OAIC welcomes Kmart Australia breach notification after customer data hack
- 02 October, 2015 10:39
Major retailer Kmart has called in forensic investigators and notified its Australian customers of a significant breach of the company's security that has seen customer details of customers' online purchases stolen from its systems en masse.
The Wesfarmers-owned company – which generated $4.55 billion in revenue on the back of 18 percent annualised earnings growth in its latest financial year – advised customers via email and sighted by Fairfax Media |on its Web site]] that it had been hit by an “external privacy breach” that facilitated the theft of customers' name, email address, delivery and billing addresses, phone numbers and details of past product purchases.
“This breach only impacts a selection of customers who have shopped online with Kmart Australia,” the company advised, noting that “immediate action was taken to stop any further information being accessed” as soon as the company found out about the breach.
The company had engaged “leading IT forensic investigators” to look into the breach, and had engaged the Australian Federal Police and Office of the Australian Information Commissioner (OAIC) to help with the investigation.
The OAIC has set up an information page on the breach, noting that the organisation is “waiting to receive further information about the incident from Kmart Australia once its own investigation is further progressed.”
The OAIC is “encouraged” about Kmart's proactive response and the fact that it voluntarily notified the OAIC about the incident, the organisation wrote, noting that it received 110 voluntary data breach notifications in 2014-15 – an increase of 64 percent on the previous year.
“Notification can be an important mitigation strategy that has the potential to benefit both the organisation and the individuals affected by a data breach,” the OAIC wrote.
Kmart Australia wasn't offering any additional information for now, and there was no indication of what kind of breach had occurred or when it had begun.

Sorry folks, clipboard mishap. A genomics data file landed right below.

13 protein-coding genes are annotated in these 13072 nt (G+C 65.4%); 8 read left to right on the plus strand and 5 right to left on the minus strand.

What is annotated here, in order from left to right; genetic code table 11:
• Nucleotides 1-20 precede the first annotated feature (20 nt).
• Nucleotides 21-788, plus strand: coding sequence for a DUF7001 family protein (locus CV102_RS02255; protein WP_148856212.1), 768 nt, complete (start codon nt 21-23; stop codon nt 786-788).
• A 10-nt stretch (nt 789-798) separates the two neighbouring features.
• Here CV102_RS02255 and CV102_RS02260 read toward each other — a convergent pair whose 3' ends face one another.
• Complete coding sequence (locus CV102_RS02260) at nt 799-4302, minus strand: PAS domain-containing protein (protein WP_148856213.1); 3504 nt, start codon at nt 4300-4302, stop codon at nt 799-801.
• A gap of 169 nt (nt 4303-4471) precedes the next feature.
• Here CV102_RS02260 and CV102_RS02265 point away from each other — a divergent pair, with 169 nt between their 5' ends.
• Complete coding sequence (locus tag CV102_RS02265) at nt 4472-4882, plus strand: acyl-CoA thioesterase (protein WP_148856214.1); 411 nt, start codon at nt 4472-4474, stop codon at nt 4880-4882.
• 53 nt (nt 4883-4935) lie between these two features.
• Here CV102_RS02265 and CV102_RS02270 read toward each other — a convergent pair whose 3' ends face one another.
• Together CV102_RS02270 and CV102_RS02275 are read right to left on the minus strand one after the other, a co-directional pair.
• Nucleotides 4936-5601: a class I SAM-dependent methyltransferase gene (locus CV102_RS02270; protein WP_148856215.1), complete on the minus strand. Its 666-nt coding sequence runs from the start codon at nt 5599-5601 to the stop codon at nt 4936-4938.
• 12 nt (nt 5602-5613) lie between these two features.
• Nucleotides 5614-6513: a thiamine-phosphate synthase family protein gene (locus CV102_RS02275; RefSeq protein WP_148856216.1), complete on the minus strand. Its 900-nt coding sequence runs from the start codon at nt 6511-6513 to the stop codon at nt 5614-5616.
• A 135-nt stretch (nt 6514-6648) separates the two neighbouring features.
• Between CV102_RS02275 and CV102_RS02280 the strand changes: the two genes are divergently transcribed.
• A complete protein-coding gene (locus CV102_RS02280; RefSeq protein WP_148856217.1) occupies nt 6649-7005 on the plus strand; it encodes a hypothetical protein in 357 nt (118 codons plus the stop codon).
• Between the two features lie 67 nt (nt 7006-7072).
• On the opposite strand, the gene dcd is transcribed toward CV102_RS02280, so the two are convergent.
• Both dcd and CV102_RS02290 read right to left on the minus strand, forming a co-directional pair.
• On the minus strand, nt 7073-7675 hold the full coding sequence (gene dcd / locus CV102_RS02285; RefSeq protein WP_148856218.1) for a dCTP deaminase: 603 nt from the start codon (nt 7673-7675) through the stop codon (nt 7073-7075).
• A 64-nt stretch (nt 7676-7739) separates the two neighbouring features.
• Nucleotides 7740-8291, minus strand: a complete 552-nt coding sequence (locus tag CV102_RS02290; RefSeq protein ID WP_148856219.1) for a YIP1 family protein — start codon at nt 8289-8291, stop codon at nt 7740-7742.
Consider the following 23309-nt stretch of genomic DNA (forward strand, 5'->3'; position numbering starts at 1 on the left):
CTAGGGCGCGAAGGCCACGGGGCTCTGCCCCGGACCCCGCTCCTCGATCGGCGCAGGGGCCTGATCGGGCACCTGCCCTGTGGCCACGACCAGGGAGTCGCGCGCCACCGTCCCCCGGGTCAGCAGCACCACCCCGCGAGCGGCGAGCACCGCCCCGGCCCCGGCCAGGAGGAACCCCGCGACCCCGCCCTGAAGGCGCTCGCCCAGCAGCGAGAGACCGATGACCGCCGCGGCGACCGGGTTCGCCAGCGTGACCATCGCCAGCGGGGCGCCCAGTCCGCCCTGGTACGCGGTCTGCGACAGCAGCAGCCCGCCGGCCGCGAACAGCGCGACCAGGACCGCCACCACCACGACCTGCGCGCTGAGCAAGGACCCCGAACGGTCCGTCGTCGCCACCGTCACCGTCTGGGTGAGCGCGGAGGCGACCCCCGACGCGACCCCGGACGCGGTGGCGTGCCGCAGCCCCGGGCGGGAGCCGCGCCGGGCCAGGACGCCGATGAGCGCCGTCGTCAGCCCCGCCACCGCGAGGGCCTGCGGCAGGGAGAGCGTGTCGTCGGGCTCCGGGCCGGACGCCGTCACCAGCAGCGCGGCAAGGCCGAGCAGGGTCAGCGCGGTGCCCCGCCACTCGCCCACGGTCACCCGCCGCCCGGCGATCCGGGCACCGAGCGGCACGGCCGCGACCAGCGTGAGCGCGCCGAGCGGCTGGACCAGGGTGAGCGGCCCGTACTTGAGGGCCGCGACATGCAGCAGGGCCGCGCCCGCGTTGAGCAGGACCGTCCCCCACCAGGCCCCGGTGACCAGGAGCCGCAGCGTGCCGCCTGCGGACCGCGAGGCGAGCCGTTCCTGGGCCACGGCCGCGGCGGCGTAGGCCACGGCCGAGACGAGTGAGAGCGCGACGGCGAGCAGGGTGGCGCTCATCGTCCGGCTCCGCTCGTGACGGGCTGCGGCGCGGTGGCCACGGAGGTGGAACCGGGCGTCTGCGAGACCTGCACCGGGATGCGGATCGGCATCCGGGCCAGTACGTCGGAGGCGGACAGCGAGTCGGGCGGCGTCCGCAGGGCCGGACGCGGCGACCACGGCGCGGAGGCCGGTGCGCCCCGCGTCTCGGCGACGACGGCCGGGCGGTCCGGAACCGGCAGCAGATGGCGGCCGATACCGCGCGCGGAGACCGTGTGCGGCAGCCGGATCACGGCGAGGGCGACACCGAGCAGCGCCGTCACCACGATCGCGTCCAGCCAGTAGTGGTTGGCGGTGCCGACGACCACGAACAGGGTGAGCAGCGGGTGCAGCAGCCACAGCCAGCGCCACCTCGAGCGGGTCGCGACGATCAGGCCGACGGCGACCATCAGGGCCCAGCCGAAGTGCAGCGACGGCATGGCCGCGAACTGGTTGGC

Industry experts repeatedly point out that it can be some time between when a breach occurs and when it is discovered, with a 2015 IBM-Ponemon Institute report noting that it takes 256 days on average to even detect that a breach has occurred.
Retailers have regularly been targeted by attackers keen to steal payment-card and other information, with Experian's 2015 Data Breach Industry Forecast noting months ago that the trend was getting worse.
Last month, digital security firm Gemalto said some 888 data breaches had occurred worldwide in the first six months of this year, with 246 million data records stolen. Large data breaches “continued to expose massive amounts of personal information and identities”, the firm warned, with the top 10 breaches accounting for 81.4 percent of all compromised records.
Gemalto's figures pegged a sharp decline in the percentage of breaches attributable to retailers – from 38 percent of all records last year, to 4 percent during the same period this year.
Yet while the Kmart Australia breach may be relatively small in sheer numbers terms, it is significant in affecting a high-profile retailer with which many Australians have commercial relationships.
And while Kmart has suggested the breach was due to external causes, forensic analysis will also need to explore the company's extensive network of retailers as well. A recent Clearswift report found that 3 out of 4 businesses have been hit by a breach in the last year due to employees, ex-employees, contractors or partners and suggested that 63 percent of breaches were inadvertent.
Last year, online retailer Catch of the Day made news after informing customers it had been hit by a breach – three years earlier. And it is far from the only retailer to be hit: Telstra's Cyber Security Report 2014 suggested that 41 percent of Australian companies had experienced a major security incident in the past three years.